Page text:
1. Successful research linking knowledge with action requires the use of processes and tools that enhance efficient dialogue and cooperation between those who have or produce knowledge and the decision makers who use it, and help ensure the research is user and problem-driven. (p. 11)
2. Successful efforts to develop research linking knowledge with action generally adopt a ‘project’ orientation and organization, with dynamic leaders accountable for achieving use-driven goals and targets. They avoid the pitfall of letting ‘study of the problem’ displace ‘creation of solutions’ as the research goal. (p. 12)
3. Successful research linking knowledge with action includes ‘boundary work or actions’ committed to building bridges between the research community on the one hand and the user community on the other and creating networks that allow interactions between the different users and producers. This boundary work often involves constructing informal new arenas, in which project managers can foster user-producer dialogues, joint product definition, and a systems approach free from distorting dominance by groups committed to the status quo. Defining joint ‘rules of engagement’ in the new arena that encourage mutual respect, co-creation and innovation that addresses complex problems, while recognizing that in order to implement changes, each partner is answerable, and has to return to, their institutional homes and the cultural norms, rules, constraints, etc. that go along with them, is key. (p. 14)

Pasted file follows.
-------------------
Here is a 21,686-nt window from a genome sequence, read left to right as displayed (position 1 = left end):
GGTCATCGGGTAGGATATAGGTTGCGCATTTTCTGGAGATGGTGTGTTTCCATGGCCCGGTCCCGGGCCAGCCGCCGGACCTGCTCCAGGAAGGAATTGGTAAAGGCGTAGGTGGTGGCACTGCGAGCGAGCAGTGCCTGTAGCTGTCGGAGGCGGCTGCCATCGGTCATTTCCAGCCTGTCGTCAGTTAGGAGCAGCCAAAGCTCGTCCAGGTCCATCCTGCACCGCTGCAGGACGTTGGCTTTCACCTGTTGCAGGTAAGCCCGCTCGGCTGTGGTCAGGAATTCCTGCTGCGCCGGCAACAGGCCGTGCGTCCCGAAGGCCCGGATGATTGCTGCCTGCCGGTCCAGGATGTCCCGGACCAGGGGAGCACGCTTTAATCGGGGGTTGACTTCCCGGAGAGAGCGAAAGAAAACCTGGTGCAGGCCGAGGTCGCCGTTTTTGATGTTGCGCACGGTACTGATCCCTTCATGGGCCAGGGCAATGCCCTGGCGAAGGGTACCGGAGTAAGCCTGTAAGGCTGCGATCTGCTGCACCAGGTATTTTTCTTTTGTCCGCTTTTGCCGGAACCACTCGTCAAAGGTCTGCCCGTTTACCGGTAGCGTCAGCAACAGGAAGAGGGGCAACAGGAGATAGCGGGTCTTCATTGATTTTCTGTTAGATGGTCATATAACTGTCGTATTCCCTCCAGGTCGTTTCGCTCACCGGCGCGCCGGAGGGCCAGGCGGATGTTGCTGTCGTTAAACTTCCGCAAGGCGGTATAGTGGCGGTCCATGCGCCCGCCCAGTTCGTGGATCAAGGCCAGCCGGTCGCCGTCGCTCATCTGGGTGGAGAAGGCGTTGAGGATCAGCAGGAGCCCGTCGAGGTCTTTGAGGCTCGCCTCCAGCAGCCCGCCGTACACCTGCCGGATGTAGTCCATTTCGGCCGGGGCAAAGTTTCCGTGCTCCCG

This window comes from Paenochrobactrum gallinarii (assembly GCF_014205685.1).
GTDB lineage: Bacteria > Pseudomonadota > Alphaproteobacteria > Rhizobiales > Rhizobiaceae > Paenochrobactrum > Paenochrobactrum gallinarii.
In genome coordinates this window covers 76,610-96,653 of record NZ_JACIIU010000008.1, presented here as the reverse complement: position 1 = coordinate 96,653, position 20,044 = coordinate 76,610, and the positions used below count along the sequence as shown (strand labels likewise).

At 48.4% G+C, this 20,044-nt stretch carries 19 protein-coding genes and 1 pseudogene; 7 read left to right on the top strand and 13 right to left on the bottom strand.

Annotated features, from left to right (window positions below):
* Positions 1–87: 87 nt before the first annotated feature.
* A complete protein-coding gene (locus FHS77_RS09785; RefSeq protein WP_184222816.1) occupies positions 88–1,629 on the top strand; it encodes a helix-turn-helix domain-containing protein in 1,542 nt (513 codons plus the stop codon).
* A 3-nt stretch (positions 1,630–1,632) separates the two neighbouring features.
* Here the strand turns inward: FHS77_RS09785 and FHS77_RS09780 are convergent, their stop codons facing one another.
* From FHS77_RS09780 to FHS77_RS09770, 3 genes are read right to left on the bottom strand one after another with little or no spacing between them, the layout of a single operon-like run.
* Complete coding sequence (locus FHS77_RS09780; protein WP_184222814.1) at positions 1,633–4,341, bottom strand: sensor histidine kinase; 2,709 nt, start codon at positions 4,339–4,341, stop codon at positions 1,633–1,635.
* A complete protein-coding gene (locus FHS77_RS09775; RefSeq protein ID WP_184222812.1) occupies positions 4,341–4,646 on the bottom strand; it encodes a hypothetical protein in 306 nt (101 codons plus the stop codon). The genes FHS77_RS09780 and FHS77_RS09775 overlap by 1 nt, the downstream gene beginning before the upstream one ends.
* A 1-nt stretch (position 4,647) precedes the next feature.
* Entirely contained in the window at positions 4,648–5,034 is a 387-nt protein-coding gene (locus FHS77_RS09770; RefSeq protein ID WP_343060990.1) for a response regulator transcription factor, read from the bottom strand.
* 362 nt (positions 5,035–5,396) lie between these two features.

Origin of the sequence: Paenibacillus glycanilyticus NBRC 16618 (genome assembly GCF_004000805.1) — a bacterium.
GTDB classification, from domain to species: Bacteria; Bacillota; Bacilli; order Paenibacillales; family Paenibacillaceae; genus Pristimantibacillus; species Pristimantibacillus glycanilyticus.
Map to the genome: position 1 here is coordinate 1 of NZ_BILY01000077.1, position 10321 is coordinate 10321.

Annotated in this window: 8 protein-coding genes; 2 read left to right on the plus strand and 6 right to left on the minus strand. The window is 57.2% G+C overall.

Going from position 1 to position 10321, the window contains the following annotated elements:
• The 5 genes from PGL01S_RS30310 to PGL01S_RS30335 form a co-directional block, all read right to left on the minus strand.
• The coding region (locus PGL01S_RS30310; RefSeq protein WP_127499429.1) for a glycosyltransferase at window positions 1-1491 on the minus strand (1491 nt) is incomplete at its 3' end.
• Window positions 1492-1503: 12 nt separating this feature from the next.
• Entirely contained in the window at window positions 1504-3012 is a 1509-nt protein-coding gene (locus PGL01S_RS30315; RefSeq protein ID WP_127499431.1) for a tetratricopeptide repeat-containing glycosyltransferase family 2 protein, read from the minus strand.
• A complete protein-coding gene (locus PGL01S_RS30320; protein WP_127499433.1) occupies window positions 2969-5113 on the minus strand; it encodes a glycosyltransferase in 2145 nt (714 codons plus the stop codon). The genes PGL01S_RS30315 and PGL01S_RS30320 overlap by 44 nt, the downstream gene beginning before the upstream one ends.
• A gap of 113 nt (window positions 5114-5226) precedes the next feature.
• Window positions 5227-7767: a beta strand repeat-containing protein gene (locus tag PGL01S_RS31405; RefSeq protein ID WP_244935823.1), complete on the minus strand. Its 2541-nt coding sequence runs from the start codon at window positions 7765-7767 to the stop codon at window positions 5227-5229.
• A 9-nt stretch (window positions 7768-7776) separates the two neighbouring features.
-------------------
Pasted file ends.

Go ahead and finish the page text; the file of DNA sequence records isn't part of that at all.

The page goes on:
4. Successful programmes linking knowledge with action take a systems approach that recognizes scientific research is just one ‘piece of the puzzle’, and aims to identify and engage with key partners that can help turn co-created knowledge generated by the project/programme into action (new strategies, policies, interventions, technologies) leading to better and more sustainable livelihoods’. (p. 16)
5. Successful research efforts linking knowledge with action are designed as systems for learning rather than systems for knowing. Recognizing the difficulty of their task, such programs are frankly experimental, expecting and embracing failure in order to learn from it as quickly as possible. Success requires appropriate reward and incentive systems for risk-taking managers, funding mechanisms that enable such risk-taking, and periodic external evaluation. (p. 18)
6. Successful research linking knowledge with action must develop strategies that focus on strengthening linkages and effective patterns of interaction between organisations and individuals operating locally where impact is sought. A key role of boundary spanning work/organizations is the facilitation of processes that create strong networks and build innovation/response capacity of the system. Co-created communication strategies and boundary objects/products are key to the longevity and sustainability of project outcomes and impacts. (p.19)
7. Linking research with knowledge requires strategies to deal with the often large (and largely hidden) asymmetries of power felt by stakeholders. (p. 19)